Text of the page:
May 29, 2020


Donald Trump unmasked: Culture-war nihilism is his last line of defense (HEATHER DIGBY PARTON, MAY 29, 2020, Salon)

Perhaps it's because Trump was a celebrity with a TV show long before he entered politics that makes his fans love him so unconditionally. Whatever it is, Trump and his supporters have an unusually personal and almost intimate bond. It's clear after three and a half tumultuous years that they will follow his lead no matter what.

The political implications of this are profound. This weird relationship between president and base now completely dominates the Republican Party, apparently making it impossible for any prominent national figure in the party to allow even the smallest daylight between himself or herself and Trump. (Frankly, very few even seem to be trying.) 

The red MAGA hat serves as an official symbol of Trump loyalty, and there is a certain part of his following that uses it as a tool of intimidation. Even more disturbing, there has been a spate of mass shootings and other acts of violence by people who have named Trump or his ideas as motivation.

In order to maintain his supporters' devotion, Trump has stoked the culture wars at every turn, ruthlessly dividing the country in order to keep his fans engaged. They receive such hypocritical gestures of solidarity as his newfound "pro-life" zealotry with enthusiastic gratitude -- but what they really love are his brutal assaults on those they consider their political and cultural enemies. In that, Trump and his base are one.

So it should come as no surprise that when Trump faced the first crisis of his presidency that was not of his own making --- and failed to meet the challenge --- he would reflexively fall back on culture-war tactics to reinforce his base. His response to the COVID-19 pandemic has been abysmal, with the death toll now over 100,000 and the economy in dire straits. After bungling the response so badly that it will be studied by historians for centuries as an example of poor leadership, Trump is returning to his original instinct, which was simply to deny that the whole thing mattered, or was even happening.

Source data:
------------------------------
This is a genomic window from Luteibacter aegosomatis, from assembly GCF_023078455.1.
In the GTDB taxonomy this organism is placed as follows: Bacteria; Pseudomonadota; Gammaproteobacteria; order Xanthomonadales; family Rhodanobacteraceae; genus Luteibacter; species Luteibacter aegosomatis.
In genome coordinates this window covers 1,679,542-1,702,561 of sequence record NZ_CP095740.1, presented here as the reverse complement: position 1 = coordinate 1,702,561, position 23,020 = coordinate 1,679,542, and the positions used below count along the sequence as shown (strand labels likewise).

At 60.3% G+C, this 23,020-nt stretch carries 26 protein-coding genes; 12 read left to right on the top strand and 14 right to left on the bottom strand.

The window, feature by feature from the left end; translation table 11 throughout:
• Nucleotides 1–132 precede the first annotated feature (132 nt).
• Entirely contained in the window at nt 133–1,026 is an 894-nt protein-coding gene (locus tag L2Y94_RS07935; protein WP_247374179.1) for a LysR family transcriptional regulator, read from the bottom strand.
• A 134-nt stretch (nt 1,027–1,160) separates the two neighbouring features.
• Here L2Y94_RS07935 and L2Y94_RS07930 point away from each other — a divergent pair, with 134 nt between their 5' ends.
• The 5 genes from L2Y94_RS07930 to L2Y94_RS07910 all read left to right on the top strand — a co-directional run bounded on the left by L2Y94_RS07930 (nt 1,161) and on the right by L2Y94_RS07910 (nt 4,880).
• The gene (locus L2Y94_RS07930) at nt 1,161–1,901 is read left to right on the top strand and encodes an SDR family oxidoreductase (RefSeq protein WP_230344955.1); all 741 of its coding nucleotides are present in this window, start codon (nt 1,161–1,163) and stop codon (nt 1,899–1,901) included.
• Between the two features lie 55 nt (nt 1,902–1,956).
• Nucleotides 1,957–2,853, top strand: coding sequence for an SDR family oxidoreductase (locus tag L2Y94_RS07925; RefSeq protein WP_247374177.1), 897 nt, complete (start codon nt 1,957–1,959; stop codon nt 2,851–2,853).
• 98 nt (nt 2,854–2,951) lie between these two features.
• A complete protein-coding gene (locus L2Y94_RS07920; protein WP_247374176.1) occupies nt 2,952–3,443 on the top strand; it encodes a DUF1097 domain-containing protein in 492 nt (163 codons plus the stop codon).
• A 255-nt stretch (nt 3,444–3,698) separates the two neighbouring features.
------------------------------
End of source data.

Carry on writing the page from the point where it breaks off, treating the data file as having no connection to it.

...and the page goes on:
Suppose, for the sake of argument, that we take the infamous Flight 93 essay seriously for a minute and grant that it delineates the mission Donald and the Trumpbots are embarked on: they are so alarmed by our Republic's destination that they prefer to try and seize control and crash it in the ground.  This sort of pure nihilism is easy enough to scoff at, because we think of death cults as utterly fringy.  But polling consistently indicates that about 18-20% of Americans are on board with every last bit of it.  The basis for this despair is clearest in the most extreme manifestos: whites are being "replaced" demographically; white men can't dominate in free employment markets; women find these true believers unlovable; etc.  The Trumpists, therefore, want to just destroy the entire liberal order because they can not compete in it.  

Let us return now to the Flight 93 analogy: a group of men are trying to hijack control and destroy the Republic.  What is the proper response?

Maybe this?: "Extremism in defense of liberty is no vice. Moderation in pursuit of justice is no virtue."

Posted by at May 29, 2020 9:41 AM